My body was depleted of sugar, so I loaded up on melon. That's Sandrine, a new friend who was also running her first 50K. The shade at the aid station was a blessing...I didn't want to leave.
That's me shuffling along. I could barley lift my feet because I felt like the squeaky Tin Man. 

Mile 22 through 26 were challenging. Temperatures reached 87 degrees. I had to run/walk more than I had planned. I went an hour without seeing anyone...just me in a vast, dry, hot desert. This is where the race was going to break me or make me stronger. I had to mentally talk myself through this leg. Finally, the last aid station was steps away (mile 28)!

A couple minutes in the shade, a water bucket dumped on my head via hubby, a hand full of oranges and some encouraging words from my family brought me back to life. 2.5 miles left to the finish line. I had energy to run it all the way in. 
7 hours, 22 minutes. Done. Elated. In shock. Tired. Need fruit. Will a beer go down? How bad am I gonna hurt? Did I just really do that?! Feeling OK. Surprised. Grateful. One of the best days of my life. Runner's high. Blessed. Happy. Happy. Happy!

You can't see them because they are standing in the shade at the Lodge to the left, but they are there....the other runners who came in hours before me are cheering me on through the finish line. It was one of the most overwhelming feelings of gratitude I'd ever felt.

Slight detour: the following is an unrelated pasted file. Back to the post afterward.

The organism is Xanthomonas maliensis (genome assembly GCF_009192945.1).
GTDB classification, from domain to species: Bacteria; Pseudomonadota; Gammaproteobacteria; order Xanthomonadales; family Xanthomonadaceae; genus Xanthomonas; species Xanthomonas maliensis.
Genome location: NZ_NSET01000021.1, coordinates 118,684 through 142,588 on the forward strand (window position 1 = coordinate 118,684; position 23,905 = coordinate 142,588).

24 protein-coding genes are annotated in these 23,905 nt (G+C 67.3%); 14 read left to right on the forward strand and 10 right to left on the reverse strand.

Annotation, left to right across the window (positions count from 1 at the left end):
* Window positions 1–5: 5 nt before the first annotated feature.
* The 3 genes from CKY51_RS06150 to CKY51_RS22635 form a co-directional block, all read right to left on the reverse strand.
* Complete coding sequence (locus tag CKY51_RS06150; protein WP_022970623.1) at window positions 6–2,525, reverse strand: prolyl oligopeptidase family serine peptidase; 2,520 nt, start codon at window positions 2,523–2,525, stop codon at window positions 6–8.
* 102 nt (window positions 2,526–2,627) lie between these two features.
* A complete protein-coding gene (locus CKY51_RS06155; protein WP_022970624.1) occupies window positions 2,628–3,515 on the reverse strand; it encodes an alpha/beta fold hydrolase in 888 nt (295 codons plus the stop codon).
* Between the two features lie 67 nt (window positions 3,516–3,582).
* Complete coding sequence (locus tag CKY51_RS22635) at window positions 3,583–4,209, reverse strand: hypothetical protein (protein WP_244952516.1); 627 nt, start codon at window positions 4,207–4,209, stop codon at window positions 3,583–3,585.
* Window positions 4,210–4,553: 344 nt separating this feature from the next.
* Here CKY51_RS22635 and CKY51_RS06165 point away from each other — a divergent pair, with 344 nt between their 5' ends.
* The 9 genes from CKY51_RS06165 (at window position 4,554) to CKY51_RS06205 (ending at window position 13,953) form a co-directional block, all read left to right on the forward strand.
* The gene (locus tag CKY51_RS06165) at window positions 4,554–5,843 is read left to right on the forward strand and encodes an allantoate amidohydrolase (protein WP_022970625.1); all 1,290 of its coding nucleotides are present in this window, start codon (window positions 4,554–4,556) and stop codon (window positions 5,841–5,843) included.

I thought about a juicy cheese burger a lot during the race, but in the end it came down to a big bowl of pineapple. 

We ran through the wild west, so of course our finishers medals were made of leather! 

The biggest thank you to my husband, who spent every other Saturday following me on the trails on his mountain bike for hours on end. I WOULD NOT of been able to finish this race without his help. Thank you Bryan for being at every aid station (riding his bike in the heat) and being a pillar of support throughout this adventure. 

Thank you to my son, Jack and his cross country team at the middle school. I run with Jack and his friends three times a's the best part of my day. 

Thank you to my friends and family for your support and listening to me babble about this race for months! Thanks mom and Fred for your support at the race. Thanks to the other runners, race director and volunteers!! 

Thank you to my running buddy Christina. I would not of made it to several of my early morning training runs without you! You are a wonderful source of inspiration and a phenomenal runner. You are a ball of positive fire and I love that about you! Congrats to Christina who rocked her second LA Marathon last weekend! And kudos to Laurel who also ran the LA Marathon, her very first! Way to go girls!!

During my many months of training, I was often asked the question, "Why would you want to even think about running a 50K?"

The answer is, "To see what is possible." That's why.

The 50K distance was the hardest race I've ever run, but it was also the most amazing thing I've ever done. Is the 50 Mile distance now in my horizon? You bet it is!

Love & Gratitude,